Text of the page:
5. How will Brexit affect Sherry Wines?
Any radical change in a market that is as important for us as the UK is concerning. When there is also so much uncertainty, as around the UK leaving the European Union, it is even worse. Over the past year, we have seen speculative movements, with shipments being brought forward or delayed according to the news which was being diffused at the time. But regardless of these temporary issues, we are concentrating on three aspects of Brexit: first, reaching an agreement allowing the normal flow of trade to continue without too many obstacles or complications. Secondly, maintaining the hard-won protection of the name “Sherry” (which was only confirmed in 1995, after we entered the Common European Market, also known as the European Economic Community). Finally, ensuring that the price doubtless to be paid by the UK for its exit from the EU does not result in an excessive increase in the taxes levied on our wines. In any case, I am convinced that the British will continue to be regular consumers of Sherry.
6. What role does wine tourism play in the promotion of Sherry?
The Marco de Jerez is an important tourist destination in itself: the beautiful countryside, the monuments in the cities, and the considerable festive and cultural attractions draw millions of visitors to our region every year. Wine is undoubtedly the sign and symbol of our land. The latest official published data lists the Marco de Jerez as the most-visited certified wine route in Spain, with almost 600,000 paying visitors to our wineries every year. We are convinced that this aspect has huge potential for correct communication about our wines, because here the visitor is able not only to get close to them, but also to everything that comprises full gamut of our wine culture: architecture, ancestral trades, language, gastronomy, folklore…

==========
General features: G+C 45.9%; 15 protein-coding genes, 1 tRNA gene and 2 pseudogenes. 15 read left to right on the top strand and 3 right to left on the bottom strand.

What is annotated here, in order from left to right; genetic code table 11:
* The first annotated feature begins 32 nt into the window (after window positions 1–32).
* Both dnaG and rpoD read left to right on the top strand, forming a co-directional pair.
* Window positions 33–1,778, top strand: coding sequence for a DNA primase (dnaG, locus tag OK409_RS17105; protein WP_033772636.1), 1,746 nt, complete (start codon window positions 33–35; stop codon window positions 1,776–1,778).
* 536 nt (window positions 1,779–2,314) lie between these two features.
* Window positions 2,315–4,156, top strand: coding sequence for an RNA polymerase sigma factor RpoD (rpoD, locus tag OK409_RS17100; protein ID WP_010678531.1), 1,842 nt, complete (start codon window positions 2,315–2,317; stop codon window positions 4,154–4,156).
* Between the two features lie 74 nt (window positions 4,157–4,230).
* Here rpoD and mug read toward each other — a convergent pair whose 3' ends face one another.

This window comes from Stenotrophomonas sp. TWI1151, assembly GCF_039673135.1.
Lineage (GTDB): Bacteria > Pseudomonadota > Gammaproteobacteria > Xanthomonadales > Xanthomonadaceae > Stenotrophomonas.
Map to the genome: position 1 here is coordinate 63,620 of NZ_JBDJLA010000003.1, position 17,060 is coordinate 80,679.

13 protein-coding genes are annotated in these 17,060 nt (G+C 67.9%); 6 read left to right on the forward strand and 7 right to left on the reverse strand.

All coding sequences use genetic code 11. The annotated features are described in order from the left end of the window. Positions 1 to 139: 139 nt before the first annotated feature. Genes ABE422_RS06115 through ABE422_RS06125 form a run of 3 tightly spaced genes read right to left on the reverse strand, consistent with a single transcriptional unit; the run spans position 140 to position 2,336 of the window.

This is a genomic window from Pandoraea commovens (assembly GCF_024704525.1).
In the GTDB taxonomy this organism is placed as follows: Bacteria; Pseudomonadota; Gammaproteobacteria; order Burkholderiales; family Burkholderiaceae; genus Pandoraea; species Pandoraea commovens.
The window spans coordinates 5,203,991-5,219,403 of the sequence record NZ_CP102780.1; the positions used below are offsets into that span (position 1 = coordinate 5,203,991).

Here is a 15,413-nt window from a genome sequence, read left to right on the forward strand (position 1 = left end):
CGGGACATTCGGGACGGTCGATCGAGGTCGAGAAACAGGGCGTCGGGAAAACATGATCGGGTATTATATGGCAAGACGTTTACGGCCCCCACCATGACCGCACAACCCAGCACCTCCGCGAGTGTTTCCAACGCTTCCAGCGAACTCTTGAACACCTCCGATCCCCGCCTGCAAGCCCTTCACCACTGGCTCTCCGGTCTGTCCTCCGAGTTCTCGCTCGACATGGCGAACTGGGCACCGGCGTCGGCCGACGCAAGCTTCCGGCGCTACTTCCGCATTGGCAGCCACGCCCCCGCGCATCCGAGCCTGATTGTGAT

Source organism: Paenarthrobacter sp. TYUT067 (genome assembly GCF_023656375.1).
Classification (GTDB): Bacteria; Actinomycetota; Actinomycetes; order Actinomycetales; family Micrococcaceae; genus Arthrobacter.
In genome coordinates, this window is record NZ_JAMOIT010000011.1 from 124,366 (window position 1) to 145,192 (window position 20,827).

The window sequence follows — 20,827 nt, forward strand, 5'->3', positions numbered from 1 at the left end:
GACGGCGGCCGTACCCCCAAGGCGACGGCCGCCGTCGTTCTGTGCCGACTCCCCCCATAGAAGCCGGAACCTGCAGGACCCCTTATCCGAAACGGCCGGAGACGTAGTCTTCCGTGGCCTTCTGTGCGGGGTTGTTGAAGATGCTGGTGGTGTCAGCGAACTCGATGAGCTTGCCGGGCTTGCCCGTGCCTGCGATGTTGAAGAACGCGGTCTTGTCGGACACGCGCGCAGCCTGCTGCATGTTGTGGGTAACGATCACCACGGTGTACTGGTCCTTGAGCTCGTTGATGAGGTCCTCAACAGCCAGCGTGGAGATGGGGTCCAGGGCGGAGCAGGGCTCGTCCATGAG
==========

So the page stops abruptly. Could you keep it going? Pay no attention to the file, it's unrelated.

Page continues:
7. What about training?
For a wine like ours, so different from all others - and, let’s admit it, more complex – training is fundamental. This is how we understood it at the Regulatory Council when we created the “Sherry Academy” almost 20 years ago, and started to develop specific programmes such as the Trainer Course and the Specialised Sommelier Course. The success of these programmes, and of many others that were developed later, demonstrates the interest of both professionals and aficionados in the world of Sherry. Additionally, the hundreds of Certified Sherry Educators whom we have trained are our best ambassadors around the world.
8. What is the new advertising campaign?